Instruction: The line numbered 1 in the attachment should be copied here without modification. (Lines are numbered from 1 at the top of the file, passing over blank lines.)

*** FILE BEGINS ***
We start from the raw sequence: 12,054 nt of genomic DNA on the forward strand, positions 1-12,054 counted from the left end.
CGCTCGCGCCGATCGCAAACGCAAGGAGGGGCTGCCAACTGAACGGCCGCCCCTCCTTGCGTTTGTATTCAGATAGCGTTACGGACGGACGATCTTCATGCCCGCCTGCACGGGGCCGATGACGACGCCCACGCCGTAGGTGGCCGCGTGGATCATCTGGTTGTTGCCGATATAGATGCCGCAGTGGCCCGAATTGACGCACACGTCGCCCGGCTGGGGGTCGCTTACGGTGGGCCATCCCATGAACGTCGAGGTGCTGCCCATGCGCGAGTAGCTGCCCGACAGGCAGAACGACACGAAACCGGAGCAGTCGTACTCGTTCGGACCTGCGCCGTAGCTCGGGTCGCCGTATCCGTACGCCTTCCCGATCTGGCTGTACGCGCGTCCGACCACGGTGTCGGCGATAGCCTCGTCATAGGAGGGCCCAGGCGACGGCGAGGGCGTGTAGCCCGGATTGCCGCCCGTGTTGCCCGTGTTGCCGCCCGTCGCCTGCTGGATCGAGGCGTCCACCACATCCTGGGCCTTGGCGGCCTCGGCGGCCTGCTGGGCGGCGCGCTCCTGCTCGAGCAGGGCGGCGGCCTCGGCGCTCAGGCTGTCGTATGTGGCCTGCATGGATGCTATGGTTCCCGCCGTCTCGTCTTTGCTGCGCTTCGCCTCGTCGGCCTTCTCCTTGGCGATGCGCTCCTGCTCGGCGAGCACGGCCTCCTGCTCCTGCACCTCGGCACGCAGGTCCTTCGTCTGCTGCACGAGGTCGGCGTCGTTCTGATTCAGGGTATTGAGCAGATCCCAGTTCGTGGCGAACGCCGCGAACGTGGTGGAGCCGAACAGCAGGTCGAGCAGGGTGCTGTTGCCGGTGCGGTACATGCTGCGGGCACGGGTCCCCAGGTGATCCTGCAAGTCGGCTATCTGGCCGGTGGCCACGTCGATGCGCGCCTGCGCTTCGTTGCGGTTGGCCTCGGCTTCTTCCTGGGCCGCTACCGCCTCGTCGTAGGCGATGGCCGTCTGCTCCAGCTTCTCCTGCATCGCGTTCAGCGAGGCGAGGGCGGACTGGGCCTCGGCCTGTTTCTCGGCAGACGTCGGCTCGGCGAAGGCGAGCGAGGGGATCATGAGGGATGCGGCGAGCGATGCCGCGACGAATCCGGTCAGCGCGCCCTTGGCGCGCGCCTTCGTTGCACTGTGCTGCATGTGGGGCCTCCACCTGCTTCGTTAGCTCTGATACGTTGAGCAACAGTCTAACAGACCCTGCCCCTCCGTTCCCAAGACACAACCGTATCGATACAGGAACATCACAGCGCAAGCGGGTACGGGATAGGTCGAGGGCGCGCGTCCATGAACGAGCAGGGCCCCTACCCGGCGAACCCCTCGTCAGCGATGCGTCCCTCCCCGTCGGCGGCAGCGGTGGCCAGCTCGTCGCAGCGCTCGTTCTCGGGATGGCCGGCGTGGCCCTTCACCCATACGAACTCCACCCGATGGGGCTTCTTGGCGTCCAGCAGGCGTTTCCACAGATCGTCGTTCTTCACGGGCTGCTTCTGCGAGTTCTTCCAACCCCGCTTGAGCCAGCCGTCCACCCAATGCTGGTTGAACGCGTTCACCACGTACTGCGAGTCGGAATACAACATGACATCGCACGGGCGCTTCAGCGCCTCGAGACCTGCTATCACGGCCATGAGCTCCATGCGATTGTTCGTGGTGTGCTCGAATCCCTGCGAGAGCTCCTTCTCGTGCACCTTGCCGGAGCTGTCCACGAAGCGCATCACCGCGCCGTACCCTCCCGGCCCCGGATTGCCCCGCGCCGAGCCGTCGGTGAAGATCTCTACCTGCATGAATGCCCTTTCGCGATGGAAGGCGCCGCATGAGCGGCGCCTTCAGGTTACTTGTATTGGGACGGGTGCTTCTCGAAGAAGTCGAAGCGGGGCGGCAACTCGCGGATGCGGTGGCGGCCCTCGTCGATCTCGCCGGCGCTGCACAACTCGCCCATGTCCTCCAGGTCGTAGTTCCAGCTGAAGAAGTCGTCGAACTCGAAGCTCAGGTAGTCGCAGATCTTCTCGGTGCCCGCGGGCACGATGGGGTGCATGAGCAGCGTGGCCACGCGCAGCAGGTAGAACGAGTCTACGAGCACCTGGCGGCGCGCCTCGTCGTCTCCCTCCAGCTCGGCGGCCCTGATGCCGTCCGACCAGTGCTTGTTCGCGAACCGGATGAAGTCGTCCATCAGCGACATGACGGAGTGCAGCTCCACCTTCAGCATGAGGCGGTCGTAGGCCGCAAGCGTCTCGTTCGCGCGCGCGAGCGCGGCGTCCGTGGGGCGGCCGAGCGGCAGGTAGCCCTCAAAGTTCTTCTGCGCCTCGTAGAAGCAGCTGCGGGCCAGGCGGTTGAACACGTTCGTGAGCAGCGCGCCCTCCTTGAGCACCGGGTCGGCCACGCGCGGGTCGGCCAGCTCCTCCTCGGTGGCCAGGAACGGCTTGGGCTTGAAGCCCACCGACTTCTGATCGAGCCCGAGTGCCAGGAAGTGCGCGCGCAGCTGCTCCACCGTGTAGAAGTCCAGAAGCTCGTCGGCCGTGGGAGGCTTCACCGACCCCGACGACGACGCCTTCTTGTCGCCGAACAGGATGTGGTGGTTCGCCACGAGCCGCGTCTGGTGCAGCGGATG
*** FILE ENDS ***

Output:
We start from the raw sequence: 12,054 nt of genomic DNA on the forward strand, positions 1-12,054 counted from the left end.